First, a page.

Miami Beach purchases works of art by two emerging artists at Art Basel fair

Susan Askew
Susan Askew

Miami Beach purchases works of art by two emerging artists at Art Basel fair:

Public votes for acquisitions through Inaugural Legacy Purchase Program

In the end, it was too hard to choose just one work of art for the City’s inaugural Legacy Purchase Program at this year’s Art Basel Miami Beach. After an online community poll to choose a work by an emerging artist exhibiting at the fair to be purchased by the City concluded with only three votes separating the top two options, the City decided to purchase both.
 
The top vote getter was a piece by Jamaican visual artist Ebony G. Patterson. Her artwork (below) is entitled “…as the garden secretes a swarm of monarchs feast…a john crow awaits a carcass’ fall while scavengers gather to feast below, as we did between the cuts…below the leaves…beneath the soil.”
 

 


In second place, just three votes shy, was Cobalt Blue Earring by Amoako Boafo (below).


 


“It was clear by the vote that our residents loved both pieces, so we decided to purchase Mr. Boafo’s Cobalt Blue Earring as well since it fell within the parameters of this program and had so much positive press behind it going into this year’s fair,” City Manager Jimmy Morales said in an announcement of the purchase. “We look forward to having these remarkable works become a permanent fixture of our collection and be displayed within a dedicated, publicly accessible area of the Miami Beach Convention Center.”
 
City Spokeswoman Melissa Berthier said a total of 353 votes were cast. Patterson’s work was purchased for $65,000 and Boafo’s for $44,000, she said, within the parameters of the $100,000 authorization.
 
The City’s announcement notes the two galleries that represent the artists – Monique Meloche Gallery which represents Patterson and Mariane Ibrahim Gallery which represents Boafo – sit next to one another in Chicago and often partner on events. They are quoted jointly indicating, “both artists were very interested in keeping these specific works in the public realm, where they could be enjoyed by various audiences over a long period of time.”
 
Miami Beach announced its Legacy Purchase Program last month as an effort that “deepens its commitment to contemporary art and its relationship with Art Basel” by purchasing a work of art exhibited at the fair. A unique aspect of the program is the involvement of residents in the acquisition. Following submissions from galleries of works to be considered, the Art in Public Places Committee selected six works of art to view in person before the fair opened to the general public. The list was then narrowed to three and put to an online vote during a 24-hour period. The results were announced today and the works acquired. 
 
The Legacy Purchase Program is funded by the City’s Art in Public Places program and has a limit of up to $100,000 which includes the purchase, commission and all other associated fees.
 
At this year’s Art Basel Miami Beach kickoff, Noah Horowitz, Director Americas for Art Basel, said the purchase program “is a real achievement. It’s a real sign of the commitment, I think, that the City of Miami Beach has with Art Basel, the faith they have in the quality of artists that come to this show.”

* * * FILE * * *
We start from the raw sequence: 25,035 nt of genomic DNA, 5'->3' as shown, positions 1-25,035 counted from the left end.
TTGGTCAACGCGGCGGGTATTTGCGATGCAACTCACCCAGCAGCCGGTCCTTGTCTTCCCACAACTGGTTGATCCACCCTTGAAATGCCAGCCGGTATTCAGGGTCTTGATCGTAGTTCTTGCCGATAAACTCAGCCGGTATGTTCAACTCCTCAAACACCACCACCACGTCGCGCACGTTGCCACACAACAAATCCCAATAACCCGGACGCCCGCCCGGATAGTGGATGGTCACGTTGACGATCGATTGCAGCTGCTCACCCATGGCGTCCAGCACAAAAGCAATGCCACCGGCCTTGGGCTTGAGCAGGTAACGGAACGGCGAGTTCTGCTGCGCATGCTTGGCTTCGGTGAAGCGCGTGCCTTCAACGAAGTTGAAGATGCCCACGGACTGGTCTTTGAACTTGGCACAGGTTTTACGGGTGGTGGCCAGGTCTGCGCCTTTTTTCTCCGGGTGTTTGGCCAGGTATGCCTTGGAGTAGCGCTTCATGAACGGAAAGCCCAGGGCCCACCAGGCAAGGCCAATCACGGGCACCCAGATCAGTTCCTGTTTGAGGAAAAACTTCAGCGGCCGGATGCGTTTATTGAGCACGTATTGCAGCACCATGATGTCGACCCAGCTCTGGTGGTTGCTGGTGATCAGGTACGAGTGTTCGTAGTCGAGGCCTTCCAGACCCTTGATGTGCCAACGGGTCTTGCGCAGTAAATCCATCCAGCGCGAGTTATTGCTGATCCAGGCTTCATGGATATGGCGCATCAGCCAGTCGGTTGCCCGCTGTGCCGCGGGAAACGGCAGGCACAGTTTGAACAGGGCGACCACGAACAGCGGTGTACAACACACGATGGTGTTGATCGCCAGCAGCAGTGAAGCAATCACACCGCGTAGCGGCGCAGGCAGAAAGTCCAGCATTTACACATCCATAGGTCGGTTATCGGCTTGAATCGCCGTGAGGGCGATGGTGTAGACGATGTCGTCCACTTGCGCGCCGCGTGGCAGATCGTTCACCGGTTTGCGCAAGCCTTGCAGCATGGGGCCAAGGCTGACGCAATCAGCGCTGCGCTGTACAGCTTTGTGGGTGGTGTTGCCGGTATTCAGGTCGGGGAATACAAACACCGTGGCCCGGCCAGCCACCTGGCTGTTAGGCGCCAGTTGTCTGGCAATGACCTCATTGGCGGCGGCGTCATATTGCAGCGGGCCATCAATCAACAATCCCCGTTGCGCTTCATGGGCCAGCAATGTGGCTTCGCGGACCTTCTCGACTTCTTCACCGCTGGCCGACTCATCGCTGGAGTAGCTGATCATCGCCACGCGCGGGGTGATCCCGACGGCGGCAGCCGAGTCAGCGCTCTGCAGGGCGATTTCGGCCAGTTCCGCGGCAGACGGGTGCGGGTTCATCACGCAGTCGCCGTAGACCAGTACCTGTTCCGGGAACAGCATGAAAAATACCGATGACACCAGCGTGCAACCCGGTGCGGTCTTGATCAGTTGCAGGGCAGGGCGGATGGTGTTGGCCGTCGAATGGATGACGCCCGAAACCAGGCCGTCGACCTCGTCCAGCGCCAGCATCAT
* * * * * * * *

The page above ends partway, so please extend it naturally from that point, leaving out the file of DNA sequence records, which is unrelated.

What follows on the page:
About the artists: 

Ebony G. Patterson is represented by the Monique Meloche Gallery in Chicago and holds a Master of Fine Arts from Sam Fox College of Design and Visual Arts. Her work has been shown in numerous solo and group exhibitions in Jamaica, the United States and abroad, including the New Orleans Museum of Art, the Baltimore Museum of Art, Nuit Blanche Toronto and the Hales Gallery in New York City to name a few.
 
Known for her drawings, tapestries, videos, sculptures and installations that involve surfaces layered with flowers, glitter, lace and beads, Patterson’s works investigate forms of embellishment as they relate to youth culture within disenfranchised communities. Her neo-baroque works address violence, masculinity, “bling,” visibility and invisibility within the post-colonial context of her native Jamaica and within black youth culture globally. The references to Carnival in Patterson’s use of beads, plastic ornaments and reflective materials reflect her interest in mining international aesthetics in a practice that is a race against time, as Patterson captures, mourns and glorifies the passing of too many lives.
 
Amoako Boafo is a painter, born in Accra, Ghana, based in Vienna, Austria. Boafo’s portrait paintings are enticing in their lucidity, accentuating the figures in each work, who are regularly isolated on single color backgrounds, their gaze the focal point of each work. The brushstrokes are thick and gestural, the contours of the body’s almost soften into abstraction. The most well-known of his series, the Black Diaspora portraits serve as a means of celebration of his identity and blackness.
 
Boafo emphasizes, “The primary idea of my practice is representation, documenting, celebrating and showing new ways to approach blackness.” Much of his work is inspired by his upbringing, commenting on how males are raised to be aggressive and masculine, which he challenges in his works. Although the artists underlying messages are quite intense, there is a certain softness to the works, the poses are serene and the skin luminous.
 
Boafo studies at the Academy of Fine Arts, Vienna. In 2017 was awarded with the jury prize, Walter Koschatzky Art Prize. Widely collected by private and public collectors and institutions, most recently by CCS Bard College Hessel Museum of Art and The Albertina Museum Vienna, and has been named as the first artists in residence at the Rubell Museum.
 
 
 

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